Lock and Dam Garbage Released

Volunteers collect trash from Mon River

Morgantown Dominion Post
14 June 2011
By Alex Lang

Meg Ayers and Tina Griffith pick up a floating tire from thre Mononhahela after trash was released from Morgantown Lock and Dam.  Ron Rittenhouse/Dominion Post photo

Minutes after water and trash began pouring from Morgantown Lock and Dam and down the Monongahela River, Tim Terman and the volunteers on his boat headed toward the debris.

Bottles, tires, a flower pot, a football, pieces of foam and other items floated in the river.

“My advice is, don’t be distracted by the tiny things,” Terman told his crew as they hit the first grouping of trash. “Get the big stuff, get the big stuff.”

After a few misses, crew members got the hang of the grabbers and became pros, picking piece after piece out of the water.

Scott Lemons and Josh Dyer add to the collection of debris that they pulled from the river.   Ron Rittenhouse/Dominion Post photo

By the end of the day, volunteers had plenty to show for their efforts. The haul included roughly 50 bags of trash, 18 tires and some miscellaneous items.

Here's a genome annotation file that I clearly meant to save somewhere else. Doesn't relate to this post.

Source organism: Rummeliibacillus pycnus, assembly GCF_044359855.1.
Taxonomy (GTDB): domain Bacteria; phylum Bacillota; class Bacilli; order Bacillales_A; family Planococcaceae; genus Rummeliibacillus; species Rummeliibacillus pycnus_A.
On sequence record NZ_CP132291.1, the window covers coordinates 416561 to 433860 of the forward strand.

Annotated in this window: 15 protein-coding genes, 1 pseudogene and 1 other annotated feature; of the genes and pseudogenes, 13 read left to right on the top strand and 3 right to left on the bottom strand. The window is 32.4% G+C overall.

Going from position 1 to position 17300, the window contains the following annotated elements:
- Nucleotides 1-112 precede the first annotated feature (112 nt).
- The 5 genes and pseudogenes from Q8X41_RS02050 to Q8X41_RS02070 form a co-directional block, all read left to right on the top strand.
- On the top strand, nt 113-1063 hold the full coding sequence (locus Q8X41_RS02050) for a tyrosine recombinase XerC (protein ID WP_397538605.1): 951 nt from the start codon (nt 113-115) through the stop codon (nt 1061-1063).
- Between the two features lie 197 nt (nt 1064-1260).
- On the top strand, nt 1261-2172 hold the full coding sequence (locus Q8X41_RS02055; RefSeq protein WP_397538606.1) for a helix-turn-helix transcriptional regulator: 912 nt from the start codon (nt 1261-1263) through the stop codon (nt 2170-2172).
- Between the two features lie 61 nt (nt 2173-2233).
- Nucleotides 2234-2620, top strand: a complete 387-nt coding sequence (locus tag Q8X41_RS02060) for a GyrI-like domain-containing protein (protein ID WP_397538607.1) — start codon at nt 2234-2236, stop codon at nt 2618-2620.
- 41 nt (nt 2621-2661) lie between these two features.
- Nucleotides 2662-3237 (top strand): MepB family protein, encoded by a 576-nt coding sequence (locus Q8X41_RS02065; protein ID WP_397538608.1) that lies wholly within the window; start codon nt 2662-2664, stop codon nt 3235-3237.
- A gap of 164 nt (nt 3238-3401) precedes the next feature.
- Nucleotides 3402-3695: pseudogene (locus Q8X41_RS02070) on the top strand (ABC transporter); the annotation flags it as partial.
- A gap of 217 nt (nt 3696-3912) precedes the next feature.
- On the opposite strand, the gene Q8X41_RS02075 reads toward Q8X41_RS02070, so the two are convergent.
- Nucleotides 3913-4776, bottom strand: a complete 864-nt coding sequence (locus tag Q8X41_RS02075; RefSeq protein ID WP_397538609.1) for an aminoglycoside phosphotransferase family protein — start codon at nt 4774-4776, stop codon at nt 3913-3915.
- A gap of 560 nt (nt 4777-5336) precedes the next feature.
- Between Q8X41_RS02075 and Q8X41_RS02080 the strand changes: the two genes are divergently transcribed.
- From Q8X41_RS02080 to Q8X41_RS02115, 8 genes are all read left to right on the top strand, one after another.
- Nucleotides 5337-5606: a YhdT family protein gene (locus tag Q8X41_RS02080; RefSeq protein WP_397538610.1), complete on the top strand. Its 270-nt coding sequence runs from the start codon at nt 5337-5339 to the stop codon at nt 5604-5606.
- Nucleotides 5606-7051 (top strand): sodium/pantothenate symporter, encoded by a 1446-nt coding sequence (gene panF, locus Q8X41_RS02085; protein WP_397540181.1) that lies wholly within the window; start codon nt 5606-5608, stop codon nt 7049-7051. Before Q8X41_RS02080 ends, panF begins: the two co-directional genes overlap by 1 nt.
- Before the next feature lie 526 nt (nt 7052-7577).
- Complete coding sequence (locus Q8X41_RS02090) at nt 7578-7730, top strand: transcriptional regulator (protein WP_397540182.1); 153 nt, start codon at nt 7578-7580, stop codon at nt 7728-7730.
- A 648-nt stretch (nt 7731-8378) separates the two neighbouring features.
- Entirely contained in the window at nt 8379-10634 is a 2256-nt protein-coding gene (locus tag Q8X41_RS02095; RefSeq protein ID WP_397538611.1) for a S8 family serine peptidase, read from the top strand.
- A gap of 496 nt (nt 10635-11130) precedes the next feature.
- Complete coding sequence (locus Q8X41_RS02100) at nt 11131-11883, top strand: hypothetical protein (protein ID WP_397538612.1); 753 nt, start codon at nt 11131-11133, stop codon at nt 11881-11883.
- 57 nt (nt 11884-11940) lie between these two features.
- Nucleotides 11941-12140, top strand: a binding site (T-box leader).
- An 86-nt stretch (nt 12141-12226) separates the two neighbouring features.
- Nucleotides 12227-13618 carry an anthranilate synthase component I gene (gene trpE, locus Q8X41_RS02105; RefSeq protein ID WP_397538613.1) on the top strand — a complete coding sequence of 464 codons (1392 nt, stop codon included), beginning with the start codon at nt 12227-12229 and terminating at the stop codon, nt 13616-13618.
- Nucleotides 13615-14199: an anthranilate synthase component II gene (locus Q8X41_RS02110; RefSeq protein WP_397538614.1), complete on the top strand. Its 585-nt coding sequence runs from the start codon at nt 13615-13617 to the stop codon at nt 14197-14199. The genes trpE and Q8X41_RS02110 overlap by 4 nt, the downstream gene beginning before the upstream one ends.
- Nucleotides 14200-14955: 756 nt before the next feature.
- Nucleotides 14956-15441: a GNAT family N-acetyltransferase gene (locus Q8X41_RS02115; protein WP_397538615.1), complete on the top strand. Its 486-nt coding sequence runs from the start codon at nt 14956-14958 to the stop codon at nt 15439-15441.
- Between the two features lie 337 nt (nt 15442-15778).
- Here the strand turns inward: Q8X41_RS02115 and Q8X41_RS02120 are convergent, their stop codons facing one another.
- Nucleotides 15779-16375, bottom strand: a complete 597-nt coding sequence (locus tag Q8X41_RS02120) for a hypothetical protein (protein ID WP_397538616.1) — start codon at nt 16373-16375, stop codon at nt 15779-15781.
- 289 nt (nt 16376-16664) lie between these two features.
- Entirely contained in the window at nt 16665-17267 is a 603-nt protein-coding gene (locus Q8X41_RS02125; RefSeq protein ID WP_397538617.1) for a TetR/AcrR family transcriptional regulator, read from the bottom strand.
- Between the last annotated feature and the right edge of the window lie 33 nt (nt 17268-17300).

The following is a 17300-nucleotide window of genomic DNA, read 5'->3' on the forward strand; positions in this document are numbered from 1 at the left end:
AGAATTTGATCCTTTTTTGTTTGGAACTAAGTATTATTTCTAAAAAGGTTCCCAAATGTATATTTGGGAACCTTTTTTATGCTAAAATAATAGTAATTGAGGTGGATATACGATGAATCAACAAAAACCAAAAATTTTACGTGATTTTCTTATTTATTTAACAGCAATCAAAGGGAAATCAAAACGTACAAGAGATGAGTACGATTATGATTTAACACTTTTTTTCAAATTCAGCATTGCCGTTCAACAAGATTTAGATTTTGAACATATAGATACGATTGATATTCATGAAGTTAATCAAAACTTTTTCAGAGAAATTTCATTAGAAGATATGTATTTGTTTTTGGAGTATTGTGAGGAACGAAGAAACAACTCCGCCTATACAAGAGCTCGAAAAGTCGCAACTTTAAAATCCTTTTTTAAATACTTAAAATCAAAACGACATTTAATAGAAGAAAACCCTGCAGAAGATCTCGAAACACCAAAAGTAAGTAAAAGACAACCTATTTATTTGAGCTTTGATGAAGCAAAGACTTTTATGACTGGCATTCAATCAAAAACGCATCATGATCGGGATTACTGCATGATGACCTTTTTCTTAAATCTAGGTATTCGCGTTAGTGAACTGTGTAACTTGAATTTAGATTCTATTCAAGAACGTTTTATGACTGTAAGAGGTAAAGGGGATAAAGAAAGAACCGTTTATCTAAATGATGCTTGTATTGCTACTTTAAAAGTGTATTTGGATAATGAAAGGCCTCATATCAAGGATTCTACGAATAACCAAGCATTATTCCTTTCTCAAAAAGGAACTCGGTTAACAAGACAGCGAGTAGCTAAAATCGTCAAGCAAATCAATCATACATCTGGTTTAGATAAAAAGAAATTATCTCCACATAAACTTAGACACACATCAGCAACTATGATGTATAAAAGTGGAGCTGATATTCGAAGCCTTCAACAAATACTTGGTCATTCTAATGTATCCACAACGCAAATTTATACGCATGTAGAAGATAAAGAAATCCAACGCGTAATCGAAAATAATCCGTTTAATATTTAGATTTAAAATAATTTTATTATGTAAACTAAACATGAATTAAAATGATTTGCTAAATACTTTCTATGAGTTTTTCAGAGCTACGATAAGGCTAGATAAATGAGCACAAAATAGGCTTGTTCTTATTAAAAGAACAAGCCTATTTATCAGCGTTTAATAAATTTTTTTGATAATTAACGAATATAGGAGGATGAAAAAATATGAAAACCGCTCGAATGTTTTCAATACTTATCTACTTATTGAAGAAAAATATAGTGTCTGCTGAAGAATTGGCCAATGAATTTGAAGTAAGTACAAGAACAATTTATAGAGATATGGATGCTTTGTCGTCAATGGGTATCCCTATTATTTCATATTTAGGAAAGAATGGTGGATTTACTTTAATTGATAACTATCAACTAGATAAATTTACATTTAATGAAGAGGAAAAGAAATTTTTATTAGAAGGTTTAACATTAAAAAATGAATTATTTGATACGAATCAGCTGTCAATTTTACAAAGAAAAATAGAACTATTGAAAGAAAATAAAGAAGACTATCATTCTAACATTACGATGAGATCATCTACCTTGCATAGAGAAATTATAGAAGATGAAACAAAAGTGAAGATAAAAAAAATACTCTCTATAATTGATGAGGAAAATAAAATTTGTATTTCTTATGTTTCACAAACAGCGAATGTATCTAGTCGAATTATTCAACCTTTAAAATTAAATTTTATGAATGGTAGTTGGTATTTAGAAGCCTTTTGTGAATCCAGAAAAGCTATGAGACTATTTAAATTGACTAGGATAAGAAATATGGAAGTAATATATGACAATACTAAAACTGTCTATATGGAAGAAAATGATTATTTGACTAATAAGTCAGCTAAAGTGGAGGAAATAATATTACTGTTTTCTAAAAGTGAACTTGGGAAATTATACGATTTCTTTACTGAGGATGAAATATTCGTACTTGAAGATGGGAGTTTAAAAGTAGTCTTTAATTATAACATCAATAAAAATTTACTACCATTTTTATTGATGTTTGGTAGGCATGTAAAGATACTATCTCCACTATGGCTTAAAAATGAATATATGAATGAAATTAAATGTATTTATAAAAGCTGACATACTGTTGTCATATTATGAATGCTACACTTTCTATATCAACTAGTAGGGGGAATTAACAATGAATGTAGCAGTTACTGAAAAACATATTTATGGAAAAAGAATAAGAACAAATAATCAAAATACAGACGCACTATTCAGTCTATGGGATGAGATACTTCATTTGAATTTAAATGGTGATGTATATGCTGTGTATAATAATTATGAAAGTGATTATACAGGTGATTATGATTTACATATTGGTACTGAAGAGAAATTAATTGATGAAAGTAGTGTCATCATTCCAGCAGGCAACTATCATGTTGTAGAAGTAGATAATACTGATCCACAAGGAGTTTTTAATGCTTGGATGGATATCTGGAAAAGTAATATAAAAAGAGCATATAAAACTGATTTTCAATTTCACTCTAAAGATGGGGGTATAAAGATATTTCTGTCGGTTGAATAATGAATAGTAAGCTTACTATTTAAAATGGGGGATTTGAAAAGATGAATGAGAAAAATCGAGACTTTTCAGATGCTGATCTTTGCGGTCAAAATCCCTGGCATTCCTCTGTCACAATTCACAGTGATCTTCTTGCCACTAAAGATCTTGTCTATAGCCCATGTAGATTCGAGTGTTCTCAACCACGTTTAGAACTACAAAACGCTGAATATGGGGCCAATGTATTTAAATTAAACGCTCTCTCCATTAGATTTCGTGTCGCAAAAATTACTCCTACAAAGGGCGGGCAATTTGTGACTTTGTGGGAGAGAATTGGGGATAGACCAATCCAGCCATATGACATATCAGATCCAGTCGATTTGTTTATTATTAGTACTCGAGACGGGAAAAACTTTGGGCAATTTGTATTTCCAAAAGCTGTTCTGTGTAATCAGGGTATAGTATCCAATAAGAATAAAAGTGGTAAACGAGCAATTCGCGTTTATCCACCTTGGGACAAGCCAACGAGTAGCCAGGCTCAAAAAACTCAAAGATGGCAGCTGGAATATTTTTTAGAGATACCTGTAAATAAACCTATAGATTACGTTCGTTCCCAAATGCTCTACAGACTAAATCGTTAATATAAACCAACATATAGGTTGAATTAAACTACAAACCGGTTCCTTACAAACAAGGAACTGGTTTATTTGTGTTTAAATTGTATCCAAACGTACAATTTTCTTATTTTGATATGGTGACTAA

Wednesday was the first time public notice was given about the release of water and trash from behind the lock and dam. When water is released from the dam, the trash that builds up behind it is swept through.

After the release, the trash came floating down the river, spanning from bank to bank. Members of the WVU crew team’s coaching staff showed up to help. BOPARC also helped in the cleanup efforts. The Solid Waste Authority will collect the garbage bags, which were left on Walnut Street, Terman said. WVU senior Josh Dyer said he was doing it as part of the community service element for his senior project. “I’m shocked [by] how much trash there is,” he said.

Some of the items, such as soda and beer bottles, plastic foam and chewing tobacco tins, weren’t a surprise, Dyer said. But other items, such as tires, seemed odd to find in the river.

Terman said the work could be made easier by the addition of a few relatively inexpensive aids.

For instance, floating litter booms could prevent the garbage from traveling down the river, he said. Terman said it would cost a few thousand dollars to put a few in the river.

He called on local agencies or residents to find funding for booms.

But the booms weren’t in place for Wednesday’s cleanup, and crews had to navigate the river and collect the trash. They didn’t get it all, but Terman said they made a good dent. It is probably going to take two or three more trips to clean the area along the Wharf District.

“I’m real pleased, [if] you come look in Morgantown Harbor, it looks pretty good,” Terman said.